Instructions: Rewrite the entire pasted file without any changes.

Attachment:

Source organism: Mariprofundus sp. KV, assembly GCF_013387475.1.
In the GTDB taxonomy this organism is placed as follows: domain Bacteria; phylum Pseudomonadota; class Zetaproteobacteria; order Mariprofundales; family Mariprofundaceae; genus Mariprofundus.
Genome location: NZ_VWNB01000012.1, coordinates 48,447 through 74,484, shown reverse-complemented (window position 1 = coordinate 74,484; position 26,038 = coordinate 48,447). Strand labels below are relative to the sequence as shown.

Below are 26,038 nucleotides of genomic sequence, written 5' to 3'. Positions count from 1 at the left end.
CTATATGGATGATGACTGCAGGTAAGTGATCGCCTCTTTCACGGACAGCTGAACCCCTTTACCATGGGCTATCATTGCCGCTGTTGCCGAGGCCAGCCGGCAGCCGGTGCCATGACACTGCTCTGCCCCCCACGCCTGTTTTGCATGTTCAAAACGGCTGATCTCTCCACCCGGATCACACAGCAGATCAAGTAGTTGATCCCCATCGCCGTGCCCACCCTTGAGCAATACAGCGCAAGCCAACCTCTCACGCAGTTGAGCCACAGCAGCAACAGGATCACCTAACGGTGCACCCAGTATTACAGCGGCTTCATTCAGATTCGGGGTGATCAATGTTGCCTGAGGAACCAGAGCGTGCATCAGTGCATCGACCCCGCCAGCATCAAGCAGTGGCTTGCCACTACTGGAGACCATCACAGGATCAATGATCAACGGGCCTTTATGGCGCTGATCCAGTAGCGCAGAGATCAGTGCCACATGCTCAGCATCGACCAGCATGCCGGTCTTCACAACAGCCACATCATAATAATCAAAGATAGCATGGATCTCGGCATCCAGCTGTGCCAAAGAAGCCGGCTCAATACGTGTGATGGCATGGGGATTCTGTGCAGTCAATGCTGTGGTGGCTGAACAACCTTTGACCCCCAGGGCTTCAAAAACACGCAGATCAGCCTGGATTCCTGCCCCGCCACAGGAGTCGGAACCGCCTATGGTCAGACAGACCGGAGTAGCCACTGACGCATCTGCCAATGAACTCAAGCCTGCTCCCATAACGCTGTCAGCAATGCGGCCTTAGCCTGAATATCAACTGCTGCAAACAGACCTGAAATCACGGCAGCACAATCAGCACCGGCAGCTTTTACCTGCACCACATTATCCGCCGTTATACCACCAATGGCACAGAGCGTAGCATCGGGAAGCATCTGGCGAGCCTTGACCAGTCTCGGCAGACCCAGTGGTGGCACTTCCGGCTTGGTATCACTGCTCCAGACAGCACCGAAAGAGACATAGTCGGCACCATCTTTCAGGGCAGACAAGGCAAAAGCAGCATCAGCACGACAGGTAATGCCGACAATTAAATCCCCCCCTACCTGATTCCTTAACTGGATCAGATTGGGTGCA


Source organism: Mariprofundus sp. KV, assembly GCF_013387475.1.
In the GTDB taxonomy this organism is placed as follows: domain Bacteria; phylum Pseudomonadota; class Zetaproteobacteria; order Mariprofundales; family Mariprofundaceae; genus Mariprofundus.
Genome location: NZ_VWNB01000012.1, coordinates 48,447 through 74,484, shown reverse-complemented (window position 1 = coordinate 74,484; position 26,038 = coordinate 48,447). Strand labels below are relative to the sequence as shown.

Below are 26,038 nucleotides of genomic sequence, written 5' to 3'. Positions count from 1 at the left end.
CTATATGGATGATGACTGCAGGTAAGTGATCGCCTCTTTCACGGACAGCTGAACCCCTTTACCATGGGCTATCATTGCCGCTGTTGCCGAGGCCAGCCGGCAGCCGGTGCCATGACACTGCTCTGCCCCCCACGCCTGTTTTGCATGTTCAAAACGGCTGATCTCTCCACCCGGATCACACAGCAGATCAAGTAGTTGATCCCCATCGCCGTGCCCACCCTTGAGCAATACAGCGCAAGCCAACCTCTCACGCAGTTGAGCCACAGCAGCAACAGGATCACCTAACGGTGCACCCAGTATTACAGCGGCTTCATTCAGATTCGGGGTGATCAATGTTGCCTGAGGAACCAGAGCGTGCATCAGTGCATCGACCCCGCCAGCATCAAGCAGTGGCTTGCCACTACTGGAGACCATCACAGGATCAATGATCAACGGGCCTTTATGGCGCTGATCCAGTAGCGCAGAGATCAGTGCCACATGCTCAGCATCGACCAGCATGCCGGTCTTCACAACAGCCACATCATAATAATCAAAGATAGCATGGATCTCGGCATCCAGCTGTGCCAAAGAAGCCGGCTCAATACGTGTGATGGCATGGGGATTCTGTGCAGTCAATGCTGTGGTGGCTGAACAACCTTTGACCCCCAGGGCTTCAAAAACACGCAGATCAGCCTGGATTCCTGCCCCGCCACAGGAGTCGGAACCGCCTATGGTCAGACAGACCGGAGTAGCCACTGACGCATCTGCCAATGAACTCAAGCCTGCTCCCATAACGCTGTCAGCAATGCGGCCTTAGCCTGAATATCAACTGCTGCAAACAGACCTGAAATCACGGCAGCACAATCAGCACCGGCAGCTTTTACCTGCACCACATTATCCGCCGTTATACCACCAATGGCACAGAGCGTAGCATCGGGAAGCATCTGGCGAGCCTTGACCAGTCTCGGCAGACCCAGTGGTGGCACTTCCGGCTTGGTATCACTGCTCCAGACAGCACCGAAAGAGACATAGTCGGCACCATCTTTCAGGGCAGACAAGGCAAAAGCAGCATCAGCACGACAGGTAATGCCGACAATTAAATCCCCCCCTACCTGATTCCTTAACTGGATCAGATTGGGTGCA